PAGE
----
Leeds student Afrika Yearwood ended life after 'being refused adult mental health service support', inquest hears

A “popular” Leeds A-level student who was declined the support of adult mental health services and not diagnosed with a specific condition ended her own life, an inquest has been told.
Afrika Yearwood. Photo supplied by Irwin Mitchell.Afrika Yearwood. Photo supplied by Irwin Mitchell.
Afrika Yearwood. Photo supplied by Irwin Mitchell.

Afrika Yearwood, who was 18, had received only two hours and 21 minutes of NHS support between a deliberate overdose in late February 2018 and her death on May 25 that year, her mother Beverley Yearwood told Wakefield Coroner's Court today.

Miss Yearwood, a waitress at a Wakefield restaurant described by her mother as “the life and soul of the party”, later purposely injured herself on May 21 and died at Leeds General Infirmary four days later.

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The inquest heard how the Rothwell teenager, who turned 18 on March 14 that year, was “impulsive” and whose mood fluctuated in her final months.

Mrs Yearwood told the court that the family became concerned in the summer 2017 when her daughter, then aged 17, was feeling upset, but by the December they realised it “was not just normal teenage behaviour”.

After an argument she locked herself in a room at home before telling her father, Claude, that she wanted to die.

She then began seeing a private cognitive behavioural therapist, Michelle Pittam, and following the overdose in the February was reviewed during a 45-minute psychiatric assessment by Child and Adult Mental Health Services (CAMHS) after being discharged from Pinderfields Hospital.

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Miss Yearwood was not formally referred to a “transitional” CAMHS service to then be moved on to adult mental health services in the run-up to her 18th birthday, the court heard, but her mother said she was "deteriorating" by April.

The family received a letter from adult mental health services “refusing” support and was referred back to primary care, Mrs Yearwood told the court, a decision she challenged in a follow-up phone call.

“He said, ‘Basically Mrs Yearwood, the threshold for adult services is very high and she is not acutely ill enough'," she told the court.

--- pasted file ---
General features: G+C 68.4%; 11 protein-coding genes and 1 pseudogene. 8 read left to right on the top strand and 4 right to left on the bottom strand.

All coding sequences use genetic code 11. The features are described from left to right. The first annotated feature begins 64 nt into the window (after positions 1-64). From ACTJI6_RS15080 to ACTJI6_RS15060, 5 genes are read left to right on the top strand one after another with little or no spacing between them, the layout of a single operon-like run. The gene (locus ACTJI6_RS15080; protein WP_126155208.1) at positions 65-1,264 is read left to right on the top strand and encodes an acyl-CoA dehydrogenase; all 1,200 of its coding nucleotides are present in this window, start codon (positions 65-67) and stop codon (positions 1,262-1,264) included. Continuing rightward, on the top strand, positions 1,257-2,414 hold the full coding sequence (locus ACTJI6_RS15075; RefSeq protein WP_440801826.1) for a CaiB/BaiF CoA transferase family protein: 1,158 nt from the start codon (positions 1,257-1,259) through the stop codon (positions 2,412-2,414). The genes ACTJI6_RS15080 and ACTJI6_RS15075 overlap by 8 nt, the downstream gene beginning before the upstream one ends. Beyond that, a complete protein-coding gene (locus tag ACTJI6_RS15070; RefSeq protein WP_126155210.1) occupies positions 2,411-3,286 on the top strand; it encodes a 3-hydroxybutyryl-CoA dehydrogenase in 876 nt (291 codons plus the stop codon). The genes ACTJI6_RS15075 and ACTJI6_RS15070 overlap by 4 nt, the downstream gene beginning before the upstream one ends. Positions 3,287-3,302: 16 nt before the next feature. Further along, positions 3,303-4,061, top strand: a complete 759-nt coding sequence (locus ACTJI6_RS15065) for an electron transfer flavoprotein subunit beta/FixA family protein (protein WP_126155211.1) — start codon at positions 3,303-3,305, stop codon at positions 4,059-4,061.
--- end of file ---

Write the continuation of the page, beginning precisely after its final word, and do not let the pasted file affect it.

She added: “When I’m sat there by her grave I hear him say ‘She is not acutely ill enough’.”

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Mrs Yearwood said that between Febraury 24, when her daughter was “in crisis”, and her death, there was only two hours and 21 minutes of contact with the NHS.

She said: "All they did was ping pong her around. There was more time spent on emails between services than there was on Afrika."

Dr Gareth Howel, a higher trainee in child and adolescent psychiatry at Leeds Community Healthcare NHS Trust, assessed Miss Yearwood on March 7.

He told the inquest that Miss Yearwood "didn't fit into a depressive or psychotic diagnosis" and deemed her to be low risk - a classification which "in retrospect" he would increase to medium risk, he told the court.

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Dr Howel said: "Afrika told me she didn't have any thoughts to harm herself or of suicide at that time."

Senior Coronor, Kevin McLoughlin, asked him whether a lack of support "had contributed in some way", even minimally, to her death.

Dr Howel replied: "I don't know."

On February 27, the doctor had invited Diane Browne, a senior clinical practitioner with the Leeds Transitions Service, to attend the assessment on March 7 to provide advice.

She could not attend the meeting but told Dr Howel that if he wanted her help in future, then he should let her know, the court heard, but did not hear anything from him.

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Ms Browne told the court that there was an "informal referral process" between the services.

John Down, the legal representative for Leeds Community Healthcare NHS Trust, asked Ms Browne whether she emailed a relevant doctor the next day after being contacted by a GP about Miss Yearwood being at risk on April 10.

She replied that she had.

Earlier at the hearing, Dr Howel told the inquest: "What I wanted to do was email Diane after the appointment to see if there was anything we could do.

"I didn't do it, I didn't send that email, I'm sorry."

The inquest continues.